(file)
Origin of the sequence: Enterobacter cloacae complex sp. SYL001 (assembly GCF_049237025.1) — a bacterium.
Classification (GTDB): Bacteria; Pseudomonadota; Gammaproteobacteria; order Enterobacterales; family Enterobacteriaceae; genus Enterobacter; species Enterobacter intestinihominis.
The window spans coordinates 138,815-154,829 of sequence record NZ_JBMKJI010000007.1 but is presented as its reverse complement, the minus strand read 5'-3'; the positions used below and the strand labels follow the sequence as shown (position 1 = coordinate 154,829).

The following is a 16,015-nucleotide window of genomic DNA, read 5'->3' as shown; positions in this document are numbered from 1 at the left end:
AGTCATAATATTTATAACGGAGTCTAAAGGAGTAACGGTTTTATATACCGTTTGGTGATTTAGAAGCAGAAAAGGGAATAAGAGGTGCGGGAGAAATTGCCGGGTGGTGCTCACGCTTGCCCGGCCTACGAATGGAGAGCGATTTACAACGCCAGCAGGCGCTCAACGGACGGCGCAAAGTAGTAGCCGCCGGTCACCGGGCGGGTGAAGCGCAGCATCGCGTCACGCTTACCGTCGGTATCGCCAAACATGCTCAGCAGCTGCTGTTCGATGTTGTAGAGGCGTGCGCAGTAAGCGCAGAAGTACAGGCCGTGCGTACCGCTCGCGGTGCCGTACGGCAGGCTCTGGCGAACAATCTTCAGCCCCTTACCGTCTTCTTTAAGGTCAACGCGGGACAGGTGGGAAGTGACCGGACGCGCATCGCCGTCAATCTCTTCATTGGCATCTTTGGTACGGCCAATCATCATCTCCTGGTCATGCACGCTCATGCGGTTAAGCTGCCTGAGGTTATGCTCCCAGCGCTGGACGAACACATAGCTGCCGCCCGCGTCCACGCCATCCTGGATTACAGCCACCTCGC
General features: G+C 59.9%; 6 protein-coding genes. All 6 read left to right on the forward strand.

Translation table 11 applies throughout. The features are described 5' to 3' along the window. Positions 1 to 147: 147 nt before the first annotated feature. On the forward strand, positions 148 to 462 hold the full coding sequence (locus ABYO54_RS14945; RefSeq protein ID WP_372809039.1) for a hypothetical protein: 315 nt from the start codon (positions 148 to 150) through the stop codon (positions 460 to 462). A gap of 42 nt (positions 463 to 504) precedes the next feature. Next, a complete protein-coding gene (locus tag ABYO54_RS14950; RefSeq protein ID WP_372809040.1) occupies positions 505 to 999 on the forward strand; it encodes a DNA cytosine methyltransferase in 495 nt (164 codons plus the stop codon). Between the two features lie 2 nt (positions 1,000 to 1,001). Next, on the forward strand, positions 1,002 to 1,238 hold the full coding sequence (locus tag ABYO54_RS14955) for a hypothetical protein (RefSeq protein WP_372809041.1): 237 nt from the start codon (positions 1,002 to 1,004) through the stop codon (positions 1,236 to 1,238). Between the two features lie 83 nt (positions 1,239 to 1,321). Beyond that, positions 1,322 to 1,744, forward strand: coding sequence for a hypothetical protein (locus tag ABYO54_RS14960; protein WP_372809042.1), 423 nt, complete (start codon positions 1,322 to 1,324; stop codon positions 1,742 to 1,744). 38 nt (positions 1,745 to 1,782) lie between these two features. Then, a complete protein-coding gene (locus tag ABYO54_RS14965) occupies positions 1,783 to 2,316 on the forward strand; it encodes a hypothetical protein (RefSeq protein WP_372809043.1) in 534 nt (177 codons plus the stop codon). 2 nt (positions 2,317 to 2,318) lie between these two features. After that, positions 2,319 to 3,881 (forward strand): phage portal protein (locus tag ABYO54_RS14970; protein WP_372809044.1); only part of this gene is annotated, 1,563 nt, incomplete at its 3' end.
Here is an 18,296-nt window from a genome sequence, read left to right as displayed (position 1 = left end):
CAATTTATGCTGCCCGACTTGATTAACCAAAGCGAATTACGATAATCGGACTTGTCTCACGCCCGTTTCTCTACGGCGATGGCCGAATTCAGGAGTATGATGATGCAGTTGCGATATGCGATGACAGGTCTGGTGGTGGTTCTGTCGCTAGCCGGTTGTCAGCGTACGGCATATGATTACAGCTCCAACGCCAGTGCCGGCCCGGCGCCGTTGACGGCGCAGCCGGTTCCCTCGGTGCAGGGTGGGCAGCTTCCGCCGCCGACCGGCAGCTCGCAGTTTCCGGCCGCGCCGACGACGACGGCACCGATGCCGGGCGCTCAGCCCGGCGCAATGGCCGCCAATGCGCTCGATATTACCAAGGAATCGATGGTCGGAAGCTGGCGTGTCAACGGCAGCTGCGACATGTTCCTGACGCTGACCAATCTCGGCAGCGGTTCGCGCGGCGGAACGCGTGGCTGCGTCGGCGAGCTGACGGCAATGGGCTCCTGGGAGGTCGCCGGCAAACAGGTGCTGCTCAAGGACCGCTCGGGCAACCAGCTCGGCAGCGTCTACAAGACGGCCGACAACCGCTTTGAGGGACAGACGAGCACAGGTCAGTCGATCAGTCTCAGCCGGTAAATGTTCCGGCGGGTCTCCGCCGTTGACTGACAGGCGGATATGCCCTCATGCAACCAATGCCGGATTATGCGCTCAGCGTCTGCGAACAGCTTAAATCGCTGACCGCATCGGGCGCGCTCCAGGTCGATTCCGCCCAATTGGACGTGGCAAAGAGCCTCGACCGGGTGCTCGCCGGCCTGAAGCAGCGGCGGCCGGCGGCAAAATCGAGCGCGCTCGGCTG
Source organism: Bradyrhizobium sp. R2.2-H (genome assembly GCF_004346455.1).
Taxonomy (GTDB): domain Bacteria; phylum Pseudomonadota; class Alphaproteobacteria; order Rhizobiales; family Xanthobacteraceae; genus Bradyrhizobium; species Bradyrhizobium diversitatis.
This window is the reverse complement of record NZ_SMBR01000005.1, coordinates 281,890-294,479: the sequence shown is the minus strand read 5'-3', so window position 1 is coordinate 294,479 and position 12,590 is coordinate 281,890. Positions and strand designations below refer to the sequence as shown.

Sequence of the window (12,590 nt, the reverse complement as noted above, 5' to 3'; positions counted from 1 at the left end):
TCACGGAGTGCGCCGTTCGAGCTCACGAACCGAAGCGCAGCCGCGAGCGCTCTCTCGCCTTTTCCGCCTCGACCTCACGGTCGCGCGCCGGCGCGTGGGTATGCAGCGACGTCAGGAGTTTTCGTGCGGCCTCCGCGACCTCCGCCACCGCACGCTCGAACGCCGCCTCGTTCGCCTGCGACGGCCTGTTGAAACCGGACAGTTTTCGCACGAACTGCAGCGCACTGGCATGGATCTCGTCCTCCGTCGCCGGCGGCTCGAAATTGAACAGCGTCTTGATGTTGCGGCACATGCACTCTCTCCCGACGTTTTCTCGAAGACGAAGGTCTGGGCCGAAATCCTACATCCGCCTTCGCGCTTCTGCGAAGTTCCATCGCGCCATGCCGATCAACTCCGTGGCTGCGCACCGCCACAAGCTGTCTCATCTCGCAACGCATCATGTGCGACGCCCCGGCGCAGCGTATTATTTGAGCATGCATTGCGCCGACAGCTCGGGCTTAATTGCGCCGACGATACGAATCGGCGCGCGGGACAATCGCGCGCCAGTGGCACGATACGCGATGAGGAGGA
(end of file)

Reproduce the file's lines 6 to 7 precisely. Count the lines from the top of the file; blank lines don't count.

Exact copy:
General features: G+C 59.9%; 6 protein-coding genes. All 6 read left to right on the forward strand.

Translation table 11 applies throughout. The features are described 5' to 3' along the window. Positions 1 to 147: 147 nt before the first annotated feature. On the forward strand, positions 148 to 462 hold the full coding sequence (locus ABYO54_RS14945; RefSeq protein ID WP_372809039.1) for a hypothetical protein: 315 nt from the start codon (positions 148 to 150) through the stop codon (positions 460 to 462). A gap of 42 nt (positions 463 to 504) precedes the next feature. Next, a complete protein-coding gene (locus tag ABYO54_RS14950; RefSeq protein ID WP_372809040.1) occupies positions 505 to 999 on the forward strand; it encodes a DNA cytosine methyltransferase in 495 nt (164 codons plus the stop codon). Between the two features lie 2 nt (positions 1,000 to 1,001). Next, on the forward strand, positions 1,002 to 1,238 hold the full coding sequence (locus tag ABYO54_RS14955) for a hypothetical protein (RefSeq protein WP_372809041.1): 237 nt from the start codon (positions 1,002 to 1,004) through the stop codon (positions 1,236 to 1,238). Between the two features lie 83 nt (positions 1,239 to 1,321). Beyond that, positions 1,322 to 1,744, forward strand: coding sequence for a hypothetical protein (locus tag ABYO54_RS14960; protein WP_372809042.1), 423 nt, complete (start codon positions 1,322 to 1,324; stop codon positions 1,742 to 1,744). 38 nt (positions 1,745 to 1,782) lie between these two features. Then, a complete protein-coding gene (locus tag ABYO54_RS14965) occupies positions 1,783 to 2,316 on the forward strand; it encodes a hypothetical protein (RefSeq protein WP_372809043.1) in 534 nt (177 codons plus the stop codon). 2 nt (positions 2,317 to 2,318) lie between these two features. After that, positions 2,319 to 3,881 (forward strand): phage portal protein (locus tag ABYO54_RS14970; protein WP_372809044.1); only part of this gene is annotated, 1,563 nt, incomplete at its 3' end.